Originally posted at: https://www.venturacountystar.com/vcs/sv/article/0,1375,VCS_239_4017608,00.html Death sparks Simi mother’s mission By Adam Foxman, afoxman@VenturaCountyStar.com August 20, 2005 Following her daughter’s death from cancer earlier this year, a Simi Valley woman has launched a campaign seeking more accountability for healthcare providers. Hillarie Levy, whose daughter Robyn Libitsky died in February at age 29, has contacted state legislators […]
Sunday, October 30, 2005 Business Section Letters by Dr. Golden Pan in response to LA Times article – How Many Doctors Should Be Blamed. This is a well written response with a very clear explanation as to why Kaiser or any other lower end HMO in general would deny an accurate diagnosis for back pain. […]
Letter to the Editor Published in The Los Angeles Times – Saturday, March 22, 2008 The state medical board’s financial support is entirely through physician license renewal. Only when legislators change funding or strengthen and enforce regulaton will the board’s priority of protecting physicians change to enduring patient safety. Hillarie Levy – Simi Valley
The Medical Board of California, reversing an earlier position, has decided to publicly censure all six Kaiser Permanente doctors involved in the death of a Woodland Hills woman whose case has sparked a debate about state oversight of California’s largest HMO. The debate began with the case of Robyn Libitsky, who won a $1-million arbitration award against Kaiser before she died this year at 29 of Ewing’s sarcoma, a rare fast-growing cancer. Libitsky’s attorney had argued that Kaiser doctors repeatedly failed to diagnose her case in the early stages, when it might have been effectively treated. Kaiser lawyers said that there was no proof she had the cancer when she first sought help and that all six doctors who saw her acted appropriately.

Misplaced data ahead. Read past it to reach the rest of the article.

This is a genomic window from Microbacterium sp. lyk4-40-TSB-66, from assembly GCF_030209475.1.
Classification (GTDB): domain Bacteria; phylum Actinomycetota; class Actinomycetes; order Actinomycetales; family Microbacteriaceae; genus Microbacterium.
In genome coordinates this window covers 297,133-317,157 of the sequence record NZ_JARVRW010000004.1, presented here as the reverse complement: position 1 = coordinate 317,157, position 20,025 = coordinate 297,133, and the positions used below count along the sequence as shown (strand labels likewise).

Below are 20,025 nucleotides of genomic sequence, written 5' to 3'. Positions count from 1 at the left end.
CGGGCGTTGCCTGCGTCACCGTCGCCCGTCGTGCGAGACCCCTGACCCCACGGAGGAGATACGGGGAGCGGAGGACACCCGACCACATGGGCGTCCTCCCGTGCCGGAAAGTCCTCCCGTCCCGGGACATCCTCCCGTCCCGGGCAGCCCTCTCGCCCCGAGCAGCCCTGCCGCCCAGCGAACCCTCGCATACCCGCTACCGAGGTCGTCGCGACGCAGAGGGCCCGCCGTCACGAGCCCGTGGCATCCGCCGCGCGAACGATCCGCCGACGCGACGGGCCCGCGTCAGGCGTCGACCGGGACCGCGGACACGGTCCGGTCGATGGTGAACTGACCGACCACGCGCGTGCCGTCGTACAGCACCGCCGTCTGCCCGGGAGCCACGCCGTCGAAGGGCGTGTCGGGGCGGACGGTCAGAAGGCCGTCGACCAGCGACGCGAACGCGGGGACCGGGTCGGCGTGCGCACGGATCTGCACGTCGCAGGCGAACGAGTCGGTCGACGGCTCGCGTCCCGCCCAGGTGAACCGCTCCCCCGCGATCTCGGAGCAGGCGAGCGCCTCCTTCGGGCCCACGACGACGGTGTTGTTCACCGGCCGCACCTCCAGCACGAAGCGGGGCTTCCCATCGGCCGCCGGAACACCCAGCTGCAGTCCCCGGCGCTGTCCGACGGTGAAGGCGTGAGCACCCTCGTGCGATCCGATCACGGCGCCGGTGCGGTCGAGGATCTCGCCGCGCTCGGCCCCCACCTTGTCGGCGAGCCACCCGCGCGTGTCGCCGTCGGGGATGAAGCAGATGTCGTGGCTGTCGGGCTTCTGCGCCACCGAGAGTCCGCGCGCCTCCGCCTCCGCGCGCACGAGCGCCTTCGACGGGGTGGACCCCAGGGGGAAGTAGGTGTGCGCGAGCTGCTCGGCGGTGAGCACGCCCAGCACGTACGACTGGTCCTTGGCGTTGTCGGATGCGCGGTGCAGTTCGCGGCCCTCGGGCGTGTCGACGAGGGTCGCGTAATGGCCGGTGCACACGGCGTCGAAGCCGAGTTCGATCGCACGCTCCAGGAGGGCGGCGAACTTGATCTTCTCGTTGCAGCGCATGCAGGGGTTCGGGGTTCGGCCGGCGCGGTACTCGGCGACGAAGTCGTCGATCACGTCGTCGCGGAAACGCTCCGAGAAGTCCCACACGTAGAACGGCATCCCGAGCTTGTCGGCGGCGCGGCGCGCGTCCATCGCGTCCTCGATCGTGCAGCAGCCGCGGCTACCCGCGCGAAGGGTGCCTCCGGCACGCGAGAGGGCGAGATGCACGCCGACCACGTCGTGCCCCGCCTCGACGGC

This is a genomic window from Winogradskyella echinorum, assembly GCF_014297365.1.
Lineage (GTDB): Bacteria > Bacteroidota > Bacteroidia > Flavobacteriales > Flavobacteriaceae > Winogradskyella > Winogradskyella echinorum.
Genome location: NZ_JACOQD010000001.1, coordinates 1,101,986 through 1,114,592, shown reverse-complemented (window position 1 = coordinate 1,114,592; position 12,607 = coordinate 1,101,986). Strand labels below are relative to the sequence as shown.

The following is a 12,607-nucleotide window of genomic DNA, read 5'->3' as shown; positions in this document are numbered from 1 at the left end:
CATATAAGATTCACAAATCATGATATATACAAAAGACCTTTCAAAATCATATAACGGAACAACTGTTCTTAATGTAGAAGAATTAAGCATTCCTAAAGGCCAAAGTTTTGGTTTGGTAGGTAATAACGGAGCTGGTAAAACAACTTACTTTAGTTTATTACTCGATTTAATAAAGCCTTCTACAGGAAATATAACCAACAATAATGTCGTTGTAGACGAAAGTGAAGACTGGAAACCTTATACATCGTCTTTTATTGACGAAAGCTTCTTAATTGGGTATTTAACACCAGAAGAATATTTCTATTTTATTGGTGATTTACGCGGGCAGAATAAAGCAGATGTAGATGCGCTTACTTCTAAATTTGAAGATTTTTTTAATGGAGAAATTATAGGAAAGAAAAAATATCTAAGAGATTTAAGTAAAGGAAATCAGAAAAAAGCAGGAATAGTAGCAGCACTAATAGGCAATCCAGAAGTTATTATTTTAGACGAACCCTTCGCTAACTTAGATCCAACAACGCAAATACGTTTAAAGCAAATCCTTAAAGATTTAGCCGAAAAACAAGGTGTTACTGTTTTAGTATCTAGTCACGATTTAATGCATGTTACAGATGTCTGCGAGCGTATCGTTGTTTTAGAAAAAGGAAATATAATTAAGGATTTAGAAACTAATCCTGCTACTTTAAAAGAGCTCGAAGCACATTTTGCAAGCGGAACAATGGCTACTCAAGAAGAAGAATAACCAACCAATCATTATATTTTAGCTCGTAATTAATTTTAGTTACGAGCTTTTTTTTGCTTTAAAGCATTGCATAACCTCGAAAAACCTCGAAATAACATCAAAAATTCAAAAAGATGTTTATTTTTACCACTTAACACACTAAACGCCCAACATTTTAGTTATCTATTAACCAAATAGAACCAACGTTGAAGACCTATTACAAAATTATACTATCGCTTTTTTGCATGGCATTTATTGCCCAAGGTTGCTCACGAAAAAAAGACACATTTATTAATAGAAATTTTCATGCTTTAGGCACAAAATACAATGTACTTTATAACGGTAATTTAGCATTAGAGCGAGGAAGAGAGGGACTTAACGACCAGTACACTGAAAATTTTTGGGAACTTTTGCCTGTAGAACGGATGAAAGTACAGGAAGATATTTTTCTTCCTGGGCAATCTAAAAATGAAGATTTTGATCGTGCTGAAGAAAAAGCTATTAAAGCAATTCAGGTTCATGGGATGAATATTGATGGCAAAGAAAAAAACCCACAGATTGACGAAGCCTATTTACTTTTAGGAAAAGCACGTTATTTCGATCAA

The medical board uses a higher standard, she said, than what’s used in civil matters when determining whether a doctor acted improperly and should be disciplined. By law the board must weigh whether the evidence is “clear and convincing to a reasonable certainty.” Civil matters only need a “preponderance” of the evidence, meaning a 51 percent certainty. The higher standard carries an 80 to 90 percent certainty, Cohen said. Levy remains undeterred in her mission to see that the public knows about all of the doctors who misdiagnosed her daughter. She’s contacted about a dozen others who say Kaiser physicians misdiagnosed their loved ones too. Two of those contacted, Sheree Levy (no relation to Hillarie) and Tracie Breiter, both of Simi Valley, appeared with Levy on KEYT-TV last month to tell their stories.
Originally Posted at: https://articles.latimes.com/2005/oct/23/business/fi-newkaiser23also archived at: https://www.latimes.com/archives/la-xpm-2005-oct-23-fi-newkaiser23-story.html Photographs by Stephen Osman How Many Doctors Should Be Blamed? “People aren’t getting the whole story on their HMOs or their doctors from the state of California.” – Hillarie Levy, whose daughter died after her cancer was misdiagnosed. Grieving Crusader: Hillarie Levy in front of a photo of […]
October 31, 2005 Los Angeles Attorney – B. Casey Yim of the law firm Murchison and Cumming, LLP apologizes to Hillary Levy and explains that the Los Angeles Times reporter has misquoted him. This evening I received a fax from Hillarie Levy, the subject of a Los Angeles Times article which was printed on October […]